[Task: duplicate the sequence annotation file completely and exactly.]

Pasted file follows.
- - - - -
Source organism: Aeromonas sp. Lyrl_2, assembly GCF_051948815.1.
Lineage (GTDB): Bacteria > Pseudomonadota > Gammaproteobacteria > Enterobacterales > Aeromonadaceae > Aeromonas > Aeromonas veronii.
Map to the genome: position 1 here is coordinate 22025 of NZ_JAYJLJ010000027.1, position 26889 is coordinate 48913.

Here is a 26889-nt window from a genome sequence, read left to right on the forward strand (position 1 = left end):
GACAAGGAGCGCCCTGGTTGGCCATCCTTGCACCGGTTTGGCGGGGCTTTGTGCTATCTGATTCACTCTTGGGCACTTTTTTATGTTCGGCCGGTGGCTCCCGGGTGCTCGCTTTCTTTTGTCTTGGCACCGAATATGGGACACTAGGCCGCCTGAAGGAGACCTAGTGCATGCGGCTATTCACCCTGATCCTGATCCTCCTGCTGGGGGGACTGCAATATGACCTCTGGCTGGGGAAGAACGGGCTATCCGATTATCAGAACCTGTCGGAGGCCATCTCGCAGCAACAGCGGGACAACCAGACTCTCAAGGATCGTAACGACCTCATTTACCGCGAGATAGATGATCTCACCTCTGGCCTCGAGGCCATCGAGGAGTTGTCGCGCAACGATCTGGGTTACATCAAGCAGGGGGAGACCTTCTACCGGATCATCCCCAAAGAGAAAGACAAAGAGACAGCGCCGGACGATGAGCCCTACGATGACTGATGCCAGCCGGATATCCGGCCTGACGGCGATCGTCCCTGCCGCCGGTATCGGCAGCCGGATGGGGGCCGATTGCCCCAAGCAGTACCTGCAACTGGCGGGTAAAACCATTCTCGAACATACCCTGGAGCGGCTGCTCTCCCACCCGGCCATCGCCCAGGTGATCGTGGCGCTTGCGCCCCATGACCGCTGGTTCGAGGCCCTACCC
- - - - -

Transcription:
Source organism: Aeromonas sp. Lyrl_2, assembly GCF_051948815.1.
Lineage (GTDB): Bacteria > Pseudomonadota > Gammaproteobacteria > Enterobacterales > Aeromonadaceae > Aeromonas > Aeromonas veronii.
Map to the genome: position 1 here is coordinate 22025 of NZ_JAYJLJ010000027.1, position 26889 is coordinate 48913.

Here is a 26889-nt window from a genome sequence, read left to right on the forward strand (position 1 = left end):
GACAAGGAGCGCCCTGGTTGGCCATCCTTGCACCGGTTTGGCGGGGCTTTGTGCTATCTGATTCACTCTTGGGCACTTTTTTATGTTCGGCCGGTGGCTCCCGGGTGCTCGCTTTCTTTTGTCTTGGCACCGAATATGGGACACTAGGCCGCCTGAAGGAGACCTAGTGCATGCGGCTATTCACCCTGATCCTGATCCTCCTGCTGGGGGGACTGCAATATGACCTCTGGCTGGGGAAGAACGGGCTATCCGATTATCAGAACCTGTCGGAGGCCATCTCGCAGCAACAGCGGGACAACCAGACTCTCAAGGATCGTAACGACCTCATTTACCGCGAGATAGATGATCTCACCTCTGGCCTCGAGGCCATCGAGGAGTTGTCGCGCAACGATCTGGGTTACATCAAGCAGGGGGAGACCTTCTACCGGATCATCCCCAAAGAGAAAGACAAAGAGACAGCGCCGGACGATGAGCCCTACGATGACTGATGCCAGCCGGATATCCGGCCTGACGGCGATCGTCCCTGCCGCCGGTATCGGCAGCCGGATGGGGGCCGATTGCCCCAAGCAGTACCTGCAACTGGCGGGTAAAACCATTCTCGAACATACCCTGGAGCGGCTGCTCTCCCACCCGGCCATCGCCCAGGTGATCGTGGCGCTTGCGCCCCATGACCGCTGGTTCGAGGCCCTACCC